Every company functions differently, so the path to achieving digital transformation will change from one business to the next. A majority of organizations report the transformation as a critical driver of growth, but success isn’t guaranteed.
Carriers who want to experience the benefits of transformation will need to review core business activities, determine appropriate goals, and strategize accordingly. This greatly increases the likelihood of a successful digital transformation while avoiding potential pitfalls.
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Why digital transformation accelerated out of necessity
At the start of the pandemic, organizations around the world found themselves exposed to an unexpected boost in digitalization. To survive, organizations had to accelerate their digital transformation plans by engaging with the digital economy.
Organizations engaging with the digital economy had to review their core activities and identify:
- Aspects of their business that needed to be transformed
- What technologies to adopt
- Which processes to automate
- New business models to consider
Companies also had to consider the potential impact of their transformation on customers and unify the customer experience.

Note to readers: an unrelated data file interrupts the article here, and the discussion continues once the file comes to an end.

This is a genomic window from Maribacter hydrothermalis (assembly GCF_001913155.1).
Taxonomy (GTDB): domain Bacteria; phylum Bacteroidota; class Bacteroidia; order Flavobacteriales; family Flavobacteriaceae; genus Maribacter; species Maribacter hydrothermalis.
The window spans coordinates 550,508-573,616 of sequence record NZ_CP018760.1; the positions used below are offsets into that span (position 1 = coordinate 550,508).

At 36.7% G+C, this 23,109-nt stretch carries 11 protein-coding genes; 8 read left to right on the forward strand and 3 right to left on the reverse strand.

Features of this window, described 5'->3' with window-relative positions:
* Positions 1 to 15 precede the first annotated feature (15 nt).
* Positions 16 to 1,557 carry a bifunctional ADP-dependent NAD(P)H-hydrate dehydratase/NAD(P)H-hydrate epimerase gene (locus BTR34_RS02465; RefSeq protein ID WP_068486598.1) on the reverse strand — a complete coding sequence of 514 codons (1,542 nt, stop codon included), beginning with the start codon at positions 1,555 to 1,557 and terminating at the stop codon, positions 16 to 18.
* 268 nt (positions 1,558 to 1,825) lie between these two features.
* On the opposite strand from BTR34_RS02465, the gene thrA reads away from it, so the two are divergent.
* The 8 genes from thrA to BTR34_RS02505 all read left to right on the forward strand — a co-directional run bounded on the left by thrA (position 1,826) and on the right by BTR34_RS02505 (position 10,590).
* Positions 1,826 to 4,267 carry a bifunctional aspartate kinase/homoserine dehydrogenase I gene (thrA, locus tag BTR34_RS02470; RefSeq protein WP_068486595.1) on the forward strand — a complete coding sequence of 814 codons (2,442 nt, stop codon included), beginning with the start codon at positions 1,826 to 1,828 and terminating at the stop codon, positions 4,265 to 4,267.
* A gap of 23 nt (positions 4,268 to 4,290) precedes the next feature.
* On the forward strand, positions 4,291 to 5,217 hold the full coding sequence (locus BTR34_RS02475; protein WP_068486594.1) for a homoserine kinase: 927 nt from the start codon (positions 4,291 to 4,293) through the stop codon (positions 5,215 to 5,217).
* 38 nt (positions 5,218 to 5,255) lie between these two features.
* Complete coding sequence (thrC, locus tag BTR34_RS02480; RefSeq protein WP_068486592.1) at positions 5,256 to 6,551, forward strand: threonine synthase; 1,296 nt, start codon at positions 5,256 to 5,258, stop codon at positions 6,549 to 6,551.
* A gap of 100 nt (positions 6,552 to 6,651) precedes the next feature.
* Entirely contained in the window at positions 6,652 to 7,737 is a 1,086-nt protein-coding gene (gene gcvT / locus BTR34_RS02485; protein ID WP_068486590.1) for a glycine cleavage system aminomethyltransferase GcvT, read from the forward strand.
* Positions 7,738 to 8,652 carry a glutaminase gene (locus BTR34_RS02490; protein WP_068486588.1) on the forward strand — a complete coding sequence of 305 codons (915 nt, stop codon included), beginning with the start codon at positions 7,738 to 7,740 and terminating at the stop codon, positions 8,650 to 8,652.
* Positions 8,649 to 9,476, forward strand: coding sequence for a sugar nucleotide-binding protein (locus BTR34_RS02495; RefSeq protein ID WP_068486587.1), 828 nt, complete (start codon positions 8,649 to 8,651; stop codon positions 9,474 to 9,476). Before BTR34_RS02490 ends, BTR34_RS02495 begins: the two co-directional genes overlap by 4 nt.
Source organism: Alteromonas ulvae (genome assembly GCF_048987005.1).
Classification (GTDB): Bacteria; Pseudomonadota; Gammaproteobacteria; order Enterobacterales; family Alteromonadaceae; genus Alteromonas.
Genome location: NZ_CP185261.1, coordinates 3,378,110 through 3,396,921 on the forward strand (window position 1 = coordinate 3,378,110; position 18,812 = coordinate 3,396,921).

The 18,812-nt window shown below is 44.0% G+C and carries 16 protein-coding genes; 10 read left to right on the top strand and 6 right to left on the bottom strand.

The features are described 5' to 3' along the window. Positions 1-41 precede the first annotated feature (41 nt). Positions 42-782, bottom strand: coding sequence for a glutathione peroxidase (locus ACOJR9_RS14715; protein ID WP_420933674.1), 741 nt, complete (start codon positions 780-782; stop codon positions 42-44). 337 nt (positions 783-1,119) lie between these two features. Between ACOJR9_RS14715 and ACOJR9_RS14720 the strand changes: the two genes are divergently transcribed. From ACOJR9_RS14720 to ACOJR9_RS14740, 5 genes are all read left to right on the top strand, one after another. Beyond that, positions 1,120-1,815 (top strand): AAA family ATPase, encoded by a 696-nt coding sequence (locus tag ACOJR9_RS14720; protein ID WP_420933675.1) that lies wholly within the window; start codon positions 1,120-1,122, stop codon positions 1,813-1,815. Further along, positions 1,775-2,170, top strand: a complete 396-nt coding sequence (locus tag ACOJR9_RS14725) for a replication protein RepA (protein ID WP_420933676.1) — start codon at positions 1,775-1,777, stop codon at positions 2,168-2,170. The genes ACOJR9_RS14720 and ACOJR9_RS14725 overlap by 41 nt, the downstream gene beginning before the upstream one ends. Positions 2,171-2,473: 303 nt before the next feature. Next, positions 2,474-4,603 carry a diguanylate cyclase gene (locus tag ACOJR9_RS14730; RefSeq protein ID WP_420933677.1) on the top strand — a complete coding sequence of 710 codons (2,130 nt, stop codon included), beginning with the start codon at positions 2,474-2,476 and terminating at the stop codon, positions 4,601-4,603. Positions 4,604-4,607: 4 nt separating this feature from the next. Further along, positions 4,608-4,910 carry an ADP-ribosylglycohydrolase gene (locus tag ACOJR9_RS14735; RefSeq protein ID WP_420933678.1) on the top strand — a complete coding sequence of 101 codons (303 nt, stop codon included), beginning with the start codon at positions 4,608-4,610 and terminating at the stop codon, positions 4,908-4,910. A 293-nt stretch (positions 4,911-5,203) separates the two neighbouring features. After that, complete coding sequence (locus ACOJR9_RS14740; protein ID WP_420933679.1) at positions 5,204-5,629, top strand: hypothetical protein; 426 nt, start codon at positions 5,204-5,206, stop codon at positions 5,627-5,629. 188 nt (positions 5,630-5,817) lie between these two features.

Easier said than done. A study by Deloitte revealed that “85% of CEOs that accelerated digital initiatives during the pandemic cannot articulate their overall strategy and progress.” This shows the speed and complexity of digital transformation for individual organizations and the business landscape as a whole.
An in-depth understanding of digital transformation isn’t required to benefit from it. A PwC survey found that “60% of executives said that digital transformation was their most critical growth driver in 2022.” It follows that carriers who successfully implement digital transformation initiatives will experience similar results as executives reported in the survey.
Primary goals of digital transformation
COVID-19 drastically altered the way we work and had a huge impact on livelihoods, businesses, and the economy. Companies were forced to adapt and accelerate digital transformation, which provided a lifeline for them to thrive during unprecedented challenges.
As the world emerges from the pandemic, leaders must take on two primary objectives:
- Recover from the economic effects of COVID-19
- Bolster the resilience of their organizations against future shocks
The road to recovery can be made easier by automating time-consuming and inefficient tasks, processes, and procedures, which are fundamental aspects of digital transformation. Companies looking to make the most of available resources, mitigate difficult economic conditions, and lessen the impact of talent shortages can justify digital transformation as part of their business strategy.
How does digital transformation impact business strategy?
When digital transformation becomes an integral part of your business strategy, a shift in how you operate occurs. Successfully incorporating this strategy into your business requires accountability across all departments and employees. This will help ensure that everyone works together towards the same transformation goals.